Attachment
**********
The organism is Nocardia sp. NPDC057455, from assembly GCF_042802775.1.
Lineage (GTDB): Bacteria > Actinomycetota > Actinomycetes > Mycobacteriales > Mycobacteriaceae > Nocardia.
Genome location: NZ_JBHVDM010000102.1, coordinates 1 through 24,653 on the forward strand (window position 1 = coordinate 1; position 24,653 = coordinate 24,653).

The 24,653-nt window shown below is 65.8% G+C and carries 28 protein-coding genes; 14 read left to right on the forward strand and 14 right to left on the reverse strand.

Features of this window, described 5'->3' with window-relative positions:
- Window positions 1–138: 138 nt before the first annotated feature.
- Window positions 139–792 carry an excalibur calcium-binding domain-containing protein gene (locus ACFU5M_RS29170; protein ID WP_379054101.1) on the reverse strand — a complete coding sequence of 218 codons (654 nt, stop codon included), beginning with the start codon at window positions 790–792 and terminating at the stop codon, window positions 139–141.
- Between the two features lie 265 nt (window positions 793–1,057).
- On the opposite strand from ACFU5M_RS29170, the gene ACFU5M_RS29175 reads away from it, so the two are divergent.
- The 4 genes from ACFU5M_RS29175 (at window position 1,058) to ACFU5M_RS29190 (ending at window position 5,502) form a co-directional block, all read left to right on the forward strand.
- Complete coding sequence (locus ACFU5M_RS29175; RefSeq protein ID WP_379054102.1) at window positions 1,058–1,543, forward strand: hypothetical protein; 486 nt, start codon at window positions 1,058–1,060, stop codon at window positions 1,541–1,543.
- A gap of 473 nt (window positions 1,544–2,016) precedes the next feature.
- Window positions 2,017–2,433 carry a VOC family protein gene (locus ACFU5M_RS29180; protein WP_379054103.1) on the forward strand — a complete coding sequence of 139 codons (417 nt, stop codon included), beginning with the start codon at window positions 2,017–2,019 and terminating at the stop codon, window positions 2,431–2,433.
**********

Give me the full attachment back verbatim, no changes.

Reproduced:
The organism is Nocardia sp. NPDC057455, from assembly GCF_042802775.1.
Lineage (GTDB): Bacteria > Actinomycetota > Actinomycetes > Mycobacteriales > Mycobacteriaceae > Nocardia.
Genome location: NZ_JBHVDM010000102.1, coordinates 1 through 24,653 on the forward strand (window position 1 = coordinate 1; position 24,653 = coordinate 24,653).

The 24,653-nt window shown below is 65.8% G+C and carries 28 protein-coding genes; 14 read left to right on the forward strand and 14 right to left on the reverse strand.

Features of this window, described 5'->3' with window-relative positions:
- Window positions 1–138: 138 nt before the first annotated feature.
- Window positions 139–792 carry an excalibur calcium-binding domain-containing protein gene (locus ACFU5M_RS29170; protein ID WP_379054101.1) on the reverse strand — a complete coding sequence of 218 codons (654 nt, stop codon included), beginning with the start codon at window positions 790–792 and terminating at the stop codon, window positions 139–141.
- Between the two features lie 265 nt (window positions 793–1,057).
- On the opposite strand from ACFU5M_RS29170, the gene ACFU5M_RS29175 reads away from it, so the two are divergent.
- The 4 genes from ACFU5M_RS29175 (at window position 1,058) to ACFU5M_RS29190 (ending at window position 5,502) form a co-directional block, all read left to right on the forward strand.
- Complete coding sequence (locus ACFU5M_RS29175; RefSeq protein ID WP_379054102.1) at window positions 1,058–1,543, forward strand: hypothetical protein; 486 nt, start codon at window positions 1,058–1,060, stop codon at window positions 1,541–1,543.
- A gap of 473 nt (window positions 1,544–2,016) precedes the next feature.
- Window positions 2,017–2,433 carry a VOC family protein gene (locus ACFU5M_RS29180; protein WP_379054103.1) on the forward strand — a complete coding sequence of 139 codons (417 nt, stop codon included), beginning with the start codon at window positions 2,017–2,019 and terminating at the stop codon, window positions 2,431–2,433.